REVIEW: SPIRITUAL BEGGARS – Sunrise To Sundown (2016)


Classic rock’s kings? Not bad for a side project…..

It’s funny, when musicians with “other” heavy bands get together it’s usually over a love of classic rock. Nicke Andersson, let’s not forget was the drummer in Entombed, but what what he really wanted was to be in a band that sounded like Kiss, so the Hellacopters were born.

That’s been the case for Michael Amott for years and years. Spiritual Beggars has been his “other” band away from Arch Enemy for so long now that calling it a side project is essentially redundant and basically wrong. The fact is that since 1994 Spiritual Beggars have been releasing superior records whenever they get around to making one.

For this, their first in three years and third with Apollo Papathanasio (Firewind) behind the mic, they seem to have pulled out all the stops because even by Spiritual Beggars high standards, “Sunrise To Sundown” is an absolute corker.

It makes no attempt to hide its influences – indeed, the first single “Diamond Under Pressure” just about restrains itself when you guess that it wants to scream “we all went down to Montreux” at the top of its lungs – but neither should it because it’s done with such glee that no one can deny its sheer fun.

From the driving, insistent riff that ushers in the title track – and opening song here – it’s clear that everyone concerned with it, just enjoys the music, and you hope anyway, thoroughly enjoyed making the record.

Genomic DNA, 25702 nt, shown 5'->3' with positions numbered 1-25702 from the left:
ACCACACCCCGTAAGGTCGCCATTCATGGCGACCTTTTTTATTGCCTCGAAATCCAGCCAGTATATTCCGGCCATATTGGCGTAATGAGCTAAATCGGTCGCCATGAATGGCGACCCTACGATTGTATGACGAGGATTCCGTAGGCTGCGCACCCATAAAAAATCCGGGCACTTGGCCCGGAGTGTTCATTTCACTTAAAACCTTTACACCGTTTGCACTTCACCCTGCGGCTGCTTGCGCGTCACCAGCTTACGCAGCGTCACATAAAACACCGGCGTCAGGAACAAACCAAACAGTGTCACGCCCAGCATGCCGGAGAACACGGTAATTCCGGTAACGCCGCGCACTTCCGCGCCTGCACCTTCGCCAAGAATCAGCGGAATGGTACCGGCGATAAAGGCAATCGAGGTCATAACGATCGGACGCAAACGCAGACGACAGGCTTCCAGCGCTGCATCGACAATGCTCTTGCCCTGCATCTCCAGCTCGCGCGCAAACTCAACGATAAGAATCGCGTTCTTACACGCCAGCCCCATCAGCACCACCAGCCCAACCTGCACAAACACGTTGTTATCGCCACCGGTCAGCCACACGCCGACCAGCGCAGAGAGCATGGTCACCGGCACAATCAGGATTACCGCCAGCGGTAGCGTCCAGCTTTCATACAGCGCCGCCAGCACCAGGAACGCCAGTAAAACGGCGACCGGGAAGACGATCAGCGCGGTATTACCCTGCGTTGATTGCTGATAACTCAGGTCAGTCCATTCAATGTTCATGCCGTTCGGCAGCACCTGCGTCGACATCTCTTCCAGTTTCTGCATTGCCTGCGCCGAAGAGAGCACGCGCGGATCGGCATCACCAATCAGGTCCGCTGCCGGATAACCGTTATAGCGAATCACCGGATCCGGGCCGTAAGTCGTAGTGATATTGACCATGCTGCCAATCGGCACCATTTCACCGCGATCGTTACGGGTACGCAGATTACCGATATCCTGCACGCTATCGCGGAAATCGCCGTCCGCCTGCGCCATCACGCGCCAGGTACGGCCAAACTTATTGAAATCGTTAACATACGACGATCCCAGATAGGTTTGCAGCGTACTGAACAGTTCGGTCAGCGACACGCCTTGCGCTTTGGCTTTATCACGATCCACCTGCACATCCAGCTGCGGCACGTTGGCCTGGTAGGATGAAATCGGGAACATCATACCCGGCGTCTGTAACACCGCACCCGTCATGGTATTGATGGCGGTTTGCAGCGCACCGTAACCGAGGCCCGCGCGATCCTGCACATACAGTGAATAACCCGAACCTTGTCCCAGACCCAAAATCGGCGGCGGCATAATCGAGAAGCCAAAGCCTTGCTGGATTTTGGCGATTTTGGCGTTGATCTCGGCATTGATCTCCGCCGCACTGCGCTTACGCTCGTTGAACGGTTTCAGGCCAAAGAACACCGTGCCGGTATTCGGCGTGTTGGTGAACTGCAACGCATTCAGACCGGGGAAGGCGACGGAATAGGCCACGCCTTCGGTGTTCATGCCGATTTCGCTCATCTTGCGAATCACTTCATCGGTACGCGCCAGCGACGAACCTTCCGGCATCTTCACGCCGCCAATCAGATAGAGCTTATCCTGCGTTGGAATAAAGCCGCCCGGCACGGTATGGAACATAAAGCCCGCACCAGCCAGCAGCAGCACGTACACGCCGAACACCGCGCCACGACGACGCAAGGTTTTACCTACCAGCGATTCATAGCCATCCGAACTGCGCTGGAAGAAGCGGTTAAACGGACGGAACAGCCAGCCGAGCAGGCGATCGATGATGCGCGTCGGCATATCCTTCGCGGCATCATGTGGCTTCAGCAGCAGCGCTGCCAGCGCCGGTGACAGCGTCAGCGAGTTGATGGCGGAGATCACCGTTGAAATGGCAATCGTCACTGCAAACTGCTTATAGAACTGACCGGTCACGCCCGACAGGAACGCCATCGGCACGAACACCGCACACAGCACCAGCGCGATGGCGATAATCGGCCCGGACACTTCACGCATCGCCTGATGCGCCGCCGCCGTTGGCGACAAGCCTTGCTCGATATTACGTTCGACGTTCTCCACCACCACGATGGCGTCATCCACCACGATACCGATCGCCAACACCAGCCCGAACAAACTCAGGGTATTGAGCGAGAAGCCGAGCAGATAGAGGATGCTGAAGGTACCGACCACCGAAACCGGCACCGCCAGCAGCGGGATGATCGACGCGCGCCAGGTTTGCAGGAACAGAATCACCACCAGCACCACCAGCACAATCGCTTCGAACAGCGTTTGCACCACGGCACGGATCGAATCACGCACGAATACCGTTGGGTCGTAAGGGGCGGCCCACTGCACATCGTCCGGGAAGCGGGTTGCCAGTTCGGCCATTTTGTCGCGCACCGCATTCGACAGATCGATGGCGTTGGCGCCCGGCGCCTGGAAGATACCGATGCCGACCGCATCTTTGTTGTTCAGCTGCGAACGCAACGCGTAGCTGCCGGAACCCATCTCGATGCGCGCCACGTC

Hooks and choruses are tossed out as if without effort and the Rainbow-ish “What Doesn’t Kill You” is a heads down, horns up classic, while the bursting to rock into of “Hard Road” alone makes it the best song on the album. Not for nothing, you guess does is first line: “I’ve never had nothing that made made me feel so good.”

Something primal is at work throughout, but never better than on “Still Hunter” and the pounding drums of “I Turn To Stone” and “Lonely Freedom” is built around a fuzzy, almost desert rock hum, as if to ensure the psych rock tag that SB get given is still credible.

Largely, though, “…..Sunset”, with keyboard player Per Wiberg the star of the show throughout, concerns itself with just making the type of record the men playing it wanted. “You’ve Been Fooled” for example is off looking for any kind of trouble it can possibly cause, while the closer “Southern Star” adopts a more mournful tone – and plays out with a magnificent solo from Amott.

That rather neatly sums up the album as a whole, because this, although the bands ninth album might actually be the best thing they’ve ever done.

Not bad for a side project, really.

Rating 9.5/10

Previous article
Next article

More From Author


Popular Posts

Latest Gig Reviews

Latest Music Reviews


Band Of The Day